DIVISION OF LABOR STANDARDS ENFORCEMENT v. WILLIAMS

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Court of Appeal, Second District, Division 1, California.

DIVISION OF LABOR STANDARDS ENFORCEMENT, etc., Plaintiff and Appellant, v. Merrell WILLIAMS, etc., et al., Defendants and Respondents.

Civ. 60113.

Decided: July 02, 1981

Division of Labor Standards Enforcement and Laurence T. Emert, Los Angeles, for plaintiff and appellant. Twitchell & Twitchell and Maurice Twitchell, Santa Maria, Albert J. Tomigal and Wilson Clark, Marina Del Ray, for defendants and respondents.

This is an appeal by plaintiff from a summary judgment against its action to enjoin defendant restaurant employers from crediting meal values of employees toward the state minimum wage.

INTRODUCTION

The appellants are the State of California Division of Labor Standards Enforcement, Department of Industrial Relations (hereinafter referred to as the Division or Plaintiff). It has the authority to enforce labor laws and standards of the State of California.

Respondents are restaurants and their owners operating in the Santa Barbara area (hereinafter referred to as Defendants or Employers).

Certain categories of restaurant employees of Defendants in the past have received less than the mandatory minimum wages paid in money as set by the State of California. To the wages paid in money to the employees the employer has credited toward satisfaction of the minimum wage a sum not over the meal values permitted by the state wage order (90 cents for breakfast; $1.25 for lunch; $1.65 for dinner). Until October 18, 1976, this practice was accepted; but after that date a new wage order of the state became effective which required that there be a “voluntary written agreement” of the employees in order for the Employer to credit these meal values toward calculating whether Employers were paying minimum wages.

The union objected when the Employers solicited the employees for such written agreements, and the Employers thereupon ceased attempting to obtain said written agreements from the employees directly. However, the Employers continued to take the meal value credits toward calculating minimum wage. The union complained to the Division and the Division agreed with the union and ordered the Employers to cease this practice. The Employers insisted that they already had the necessary “voluntary written agreement” of the employees obtained during collective bargaining which resulted in the Agreement as interpreted and relied on over many years of practice of the parties.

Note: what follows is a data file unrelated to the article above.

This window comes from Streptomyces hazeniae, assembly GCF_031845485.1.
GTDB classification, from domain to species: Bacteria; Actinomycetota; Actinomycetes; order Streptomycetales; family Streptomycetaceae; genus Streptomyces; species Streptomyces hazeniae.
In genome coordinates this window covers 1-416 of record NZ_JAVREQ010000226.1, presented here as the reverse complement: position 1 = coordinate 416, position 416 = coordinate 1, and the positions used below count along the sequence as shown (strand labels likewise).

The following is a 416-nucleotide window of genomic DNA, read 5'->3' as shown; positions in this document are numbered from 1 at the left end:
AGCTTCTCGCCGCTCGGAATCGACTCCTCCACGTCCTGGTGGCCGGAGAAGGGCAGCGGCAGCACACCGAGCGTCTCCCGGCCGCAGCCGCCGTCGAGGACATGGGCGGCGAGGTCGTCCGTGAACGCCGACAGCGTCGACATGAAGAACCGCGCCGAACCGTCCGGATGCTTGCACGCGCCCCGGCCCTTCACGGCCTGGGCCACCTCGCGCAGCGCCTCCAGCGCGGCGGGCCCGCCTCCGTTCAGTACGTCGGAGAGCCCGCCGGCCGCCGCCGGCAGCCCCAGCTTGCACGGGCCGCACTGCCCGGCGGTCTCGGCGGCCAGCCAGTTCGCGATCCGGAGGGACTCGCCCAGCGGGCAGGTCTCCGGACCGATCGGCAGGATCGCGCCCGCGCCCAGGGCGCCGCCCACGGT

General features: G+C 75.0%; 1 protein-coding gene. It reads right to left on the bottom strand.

This controversy was submitted to binding arbitration, as provided for in the Agreement; the issue at the hearing, as stipulated to by the parties to the hearing, was whether there was already an effective “voluntary written agreement” as required by the order. The award of the arbitrator was in favor of the Employers that, considering the collective bargaining agreement and long standing practice of the parties, there was already such an agreement. The superior court confirmed the award.

Plaintiff brought this action for damages and an injunction against Defendants for applying the meal credits toward minimum wage calculations. The superior court granted Defendants summary judgment. Plaintiff appeals.

FACTS

Employer and its employees are subject to the collective bargaining agreement (hereinafter referred to as “Agreement”) with the Culinary Alliance & Bartenders Local 703, affiliated with the Hotel & Restaurant Bartenders International Union, A.F.L.-C.I.O., hereinafter referred to as the “Union.”

The respondents are doing business in the Santa Barbara area as a chain of five coffee shops named Boys, Girl's & Jumbo's, hereinafter referred to as the “Employer.” For many years past and for all times pertinent to this lawsuit Employer has used a sum it sets as a price of the employee's meals furnished at Employer's establishments as a credit toward satisfaction of the minimum wage. The procedure of Employer is to add the meal allowances to the base credit wage and then to deduct the meal allowance from the employee's gross pay in arriving at net pay.

The part of the Agreement pertinent hereto is as follows: “All Employees working eight (8) hour shifts, before, during and after said shift, shall receive three (3) hot meals of food, two (2) of which shall be on the employee's own time. Any establishment not serving hot meals to its employees shall pay in lieu of meals not so furnished Two Dollars ($2.00). (P)In the event that the employee elects not to take any meal offered in accordance with this Section, the employer will not be obligated to pay any money as equivalent thereof.”

The Industrial Welfare Commission of the State of California on October 18, 1976, issued Order 5-76 which provided rules, among other things, for crediting employees meals at establishments. Paragraph 10(B) thereof states: “(B) When meals ... are furnished by employer as part of the employee's compensation and when, pursuant to a voluntary written agreement between the employer and the employee, such meals ... are to be credited towards the employer's minimum wage obligation, such meals ... may not be evaluated in excess of the following:

(Emphasis added.)